Central American Leaders Analyze Regional Security amid COVID-19 Crisis
By Geraldine Cook/Diálogo July 16, 2020
Under the theme “Strengthening Partnerships to Confront Regional Challenges in a COVID-19 Environment,” the Central American Security Conference (CENTSEC) 2020 was held virtually for the first time on July 14.
“The threats to our neighborhood are becoming more complicated than ever and ever evolving; those threats include the COVID-19 as well as transnational criminal organizations, narcoterrorism, and the upcoming hurricane season,” U.S. Navy Admiral Craig S. Faller, commander of U.S. Southern Command (SOUTHCOM), said to ministers of defense, chiefs of staff, and other CENTSEC participants at the event’s opening. “We all agree that the impacts of COVID-19 in our lives, and societies, and on our families, and in our personnel has been extreme, and it has caused us all to commit time, people and resources, as we focus on the continued health of our force, as well as the readiness of our forces.”
Military leaders from Belize, Costa Rica, the Dominican Republic, El Salvador, Guatemala, Honduras, Mexico, Panama, and the United States shared leadership and communication strategies, as well as lessons learned during the pandemic, and analyzed threats to Central American security and advances in the fight against transnational criminal organizations. Colombia participated as an observer nation.
Experts from the U.S. Department of Defense, the U.S. Department of State, and the U.S. National Guard’s State Partnership Program also attended the event.
Challenges amid the pandemic
“We have worked hard in this pandemic; we’ve had to improvise and look for good practices from other countries to move forward,” Michael Soto Rojas, Costa Rican minister of the Interior, said when discussing his country’s response to the pandemic. “The police is involved in everything, in citizen security, in the fight against narcotrafficking and common crime, the transfer of infected patients, border protection. It’s been very complicated, but we got through it.”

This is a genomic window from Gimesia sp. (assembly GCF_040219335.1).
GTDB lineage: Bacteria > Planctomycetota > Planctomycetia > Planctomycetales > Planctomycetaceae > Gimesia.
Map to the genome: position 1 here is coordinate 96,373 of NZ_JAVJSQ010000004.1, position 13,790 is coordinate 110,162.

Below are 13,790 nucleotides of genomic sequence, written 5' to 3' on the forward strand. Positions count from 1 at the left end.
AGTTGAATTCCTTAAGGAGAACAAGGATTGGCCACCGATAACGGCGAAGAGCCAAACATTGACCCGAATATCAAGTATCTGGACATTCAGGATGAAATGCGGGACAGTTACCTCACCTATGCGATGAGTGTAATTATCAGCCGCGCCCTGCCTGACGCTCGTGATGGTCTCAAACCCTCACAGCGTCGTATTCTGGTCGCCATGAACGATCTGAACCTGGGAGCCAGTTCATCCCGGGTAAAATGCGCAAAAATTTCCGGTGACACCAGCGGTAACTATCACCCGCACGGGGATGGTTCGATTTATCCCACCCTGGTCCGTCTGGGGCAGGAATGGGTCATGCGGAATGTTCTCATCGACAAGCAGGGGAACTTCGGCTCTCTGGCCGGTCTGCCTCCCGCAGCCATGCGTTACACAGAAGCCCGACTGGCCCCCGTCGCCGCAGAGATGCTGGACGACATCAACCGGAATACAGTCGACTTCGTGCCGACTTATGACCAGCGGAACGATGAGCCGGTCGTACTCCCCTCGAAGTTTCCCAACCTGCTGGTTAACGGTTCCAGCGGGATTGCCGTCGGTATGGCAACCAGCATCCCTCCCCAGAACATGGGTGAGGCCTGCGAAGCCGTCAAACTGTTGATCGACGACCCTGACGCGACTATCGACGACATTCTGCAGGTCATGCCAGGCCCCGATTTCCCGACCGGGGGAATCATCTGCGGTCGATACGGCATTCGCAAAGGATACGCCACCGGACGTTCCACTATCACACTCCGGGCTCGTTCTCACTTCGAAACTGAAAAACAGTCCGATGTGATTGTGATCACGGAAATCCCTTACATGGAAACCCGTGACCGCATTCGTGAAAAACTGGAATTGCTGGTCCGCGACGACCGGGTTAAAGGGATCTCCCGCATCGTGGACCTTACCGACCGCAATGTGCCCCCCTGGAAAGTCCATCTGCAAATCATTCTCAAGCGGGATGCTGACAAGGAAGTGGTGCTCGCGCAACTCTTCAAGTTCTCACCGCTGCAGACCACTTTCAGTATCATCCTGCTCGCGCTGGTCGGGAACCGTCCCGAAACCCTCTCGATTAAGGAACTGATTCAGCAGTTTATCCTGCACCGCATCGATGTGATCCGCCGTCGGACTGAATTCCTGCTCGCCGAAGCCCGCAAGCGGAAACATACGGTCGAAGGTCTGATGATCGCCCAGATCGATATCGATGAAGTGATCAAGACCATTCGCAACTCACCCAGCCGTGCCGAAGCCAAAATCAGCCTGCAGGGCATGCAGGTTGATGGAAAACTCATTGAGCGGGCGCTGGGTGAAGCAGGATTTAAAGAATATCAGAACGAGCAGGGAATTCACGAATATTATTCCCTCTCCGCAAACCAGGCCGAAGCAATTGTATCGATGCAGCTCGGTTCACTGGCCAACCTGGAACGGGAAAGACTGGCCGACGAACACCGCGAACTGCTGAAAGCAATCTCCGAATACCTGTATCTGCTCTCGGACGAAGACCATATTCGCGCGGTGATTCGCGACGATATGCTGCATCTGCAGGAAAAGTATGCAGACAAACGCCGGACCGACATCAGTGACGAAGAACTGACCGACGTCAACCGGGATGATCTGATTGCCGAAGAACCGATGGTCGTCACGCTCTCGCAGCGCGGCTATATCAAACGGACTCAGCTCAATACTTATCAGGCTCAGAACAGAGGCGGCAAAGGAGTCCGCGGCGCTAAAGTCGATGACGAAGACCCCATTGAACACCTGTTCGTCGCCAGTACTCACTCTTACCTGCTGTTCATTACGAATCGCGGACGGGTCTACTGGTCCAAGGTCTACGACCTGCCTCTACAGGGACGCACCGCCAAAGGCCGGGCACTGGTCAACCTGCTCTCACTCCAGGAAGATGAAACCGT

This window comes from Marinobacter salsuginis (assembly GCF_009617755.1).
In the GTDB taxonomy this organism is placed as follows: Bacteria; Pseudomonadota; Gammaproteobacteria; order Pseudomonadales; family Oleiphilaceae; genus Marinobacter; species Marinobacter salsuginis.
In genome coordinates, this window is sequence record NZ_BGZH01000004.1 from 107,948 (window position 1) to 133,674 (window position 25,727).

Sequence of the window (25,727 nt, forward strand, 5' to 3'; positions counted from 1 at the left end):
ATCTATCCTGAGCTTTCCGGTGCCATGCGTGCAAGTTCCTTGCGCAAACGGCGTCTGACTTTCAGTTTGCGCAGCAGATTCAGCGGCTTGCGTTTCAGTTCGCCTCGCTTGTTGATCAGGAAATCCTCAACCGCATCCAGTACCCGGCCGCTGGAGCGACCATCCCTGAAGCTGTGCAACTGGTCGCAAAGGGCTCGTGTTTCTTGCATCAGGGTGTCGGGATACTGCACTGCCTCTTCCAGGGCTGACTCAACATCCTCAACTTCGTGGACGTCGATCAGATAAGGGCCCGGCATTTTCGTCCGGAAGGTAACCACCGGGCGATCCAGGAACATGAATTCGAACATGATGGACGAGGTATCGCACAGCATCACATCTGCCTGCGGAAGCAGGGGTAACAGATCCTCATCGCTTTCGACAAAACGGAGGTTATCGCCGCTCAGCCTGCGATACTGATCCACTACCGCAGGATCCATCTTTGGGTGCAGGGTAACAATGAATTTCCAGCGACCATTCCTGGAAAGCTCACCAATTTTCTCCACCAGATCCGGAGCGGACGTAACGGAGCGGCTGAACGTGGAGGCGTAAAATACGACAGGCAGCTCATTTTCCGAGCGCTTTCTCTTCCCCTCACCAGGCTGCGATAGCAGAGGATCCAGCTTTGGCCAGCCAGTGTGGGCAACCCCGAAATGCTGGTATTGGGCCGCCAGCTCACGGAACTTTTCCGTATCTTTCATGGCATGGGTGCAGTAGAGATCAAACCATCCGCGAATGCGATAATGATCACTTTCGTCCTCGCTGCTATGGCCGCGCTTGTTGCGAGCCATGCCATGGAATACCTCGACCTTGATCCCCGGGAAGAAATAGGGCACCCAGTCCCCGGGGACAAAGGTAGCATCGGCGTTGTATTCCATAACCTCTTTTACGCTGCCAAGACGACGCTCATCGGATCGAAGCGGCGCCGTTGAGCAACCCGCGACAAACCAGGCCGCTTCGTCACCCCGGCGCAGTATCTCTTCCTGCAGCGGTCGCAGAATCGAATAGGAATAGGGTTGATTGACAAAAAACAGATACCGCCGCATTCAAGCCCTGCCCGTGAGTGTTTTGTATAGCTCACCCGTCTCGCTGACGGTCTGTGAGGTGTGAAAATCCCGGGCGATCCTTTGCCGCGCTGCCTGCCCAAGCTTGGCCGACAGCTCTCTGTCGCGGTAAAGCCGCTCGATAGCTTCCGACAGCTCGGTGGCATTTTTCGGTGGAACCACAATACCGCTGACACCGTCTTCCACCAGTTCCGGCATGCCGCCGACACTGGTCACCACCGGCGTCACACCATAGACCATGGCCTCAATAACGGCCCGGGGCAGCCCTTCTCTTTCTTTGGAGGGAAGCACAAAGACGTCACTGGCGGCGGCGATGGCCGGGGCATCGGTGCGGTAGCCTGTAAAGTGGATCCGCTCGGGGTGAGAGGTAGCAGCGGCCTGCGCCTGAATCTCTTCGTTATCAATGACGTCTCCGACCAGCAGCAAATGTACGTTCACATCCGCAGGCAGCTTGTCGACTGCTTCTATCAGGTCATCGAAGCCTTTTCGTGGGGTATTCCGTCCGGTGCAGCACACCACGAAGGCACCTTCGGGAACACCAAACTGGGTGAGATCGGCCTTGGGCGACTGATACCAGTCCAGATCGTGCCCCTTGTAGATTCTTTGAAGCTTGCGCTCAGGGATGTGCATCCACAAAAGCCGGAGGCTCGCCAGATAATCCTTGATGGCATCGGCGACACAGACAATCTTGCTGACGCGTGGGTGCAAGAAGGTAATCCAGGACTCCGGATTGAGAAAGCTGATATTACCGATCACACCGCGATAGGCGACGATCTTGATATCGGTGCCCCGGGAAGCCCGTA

“Since the pandemic began, the Military Medical Center and Military Health Service were instructed to prepare the necessary protocols and update plans,” said Army Major General Juan Carlos Alemán Soto, Guatemalan minister of Defense. “We’ve assisted in the construction of four temporary hospitals through the Army Corps of Engineers, distributed food kits for personnel, strengthened borders at informal crossing points, and used protocols to protect our forces.”
Narcotrafficking during the pandemic
Participants also addressed how narcotraffickers continue their illicit operations despite the pandemic, by diversifying their illegal operations through concealed smuggling.
“We have seen changes with the pandemic. Initially it was a decrease in the number of trafficking aircraft that were landing in Belize. But it didn’t last for too long, and then certainly we saw gradually an increase,” said Belize Rear Admiral John Borland, chief of Defense Staff.
“Despite the pandemic, Honduras, especially the Armed Forces, have not ceased the fight against narcotrafficking and all related crimes. We have carried out joint combined operations with U.S. Southern Command and other partner nations to confront this scourge, which has reduced drug transit in our country,” said Major General Tito Livio Moreno Coello, chairman of the Joint Chiefs of Staff of the Honduran Armed Forces.
Juan Pinto, Panamanian minister of the Interior, said that during the pandemic, “transnational criminal organizations haven’t stopped committing crimes and operating.” He added that his country has not stopped fighting, especially through permanent operations with Colombia, Costa Rica, and the United States. “Panama is a strategic place for drugs coming from the south,” he said. “We cannot lower our guard.”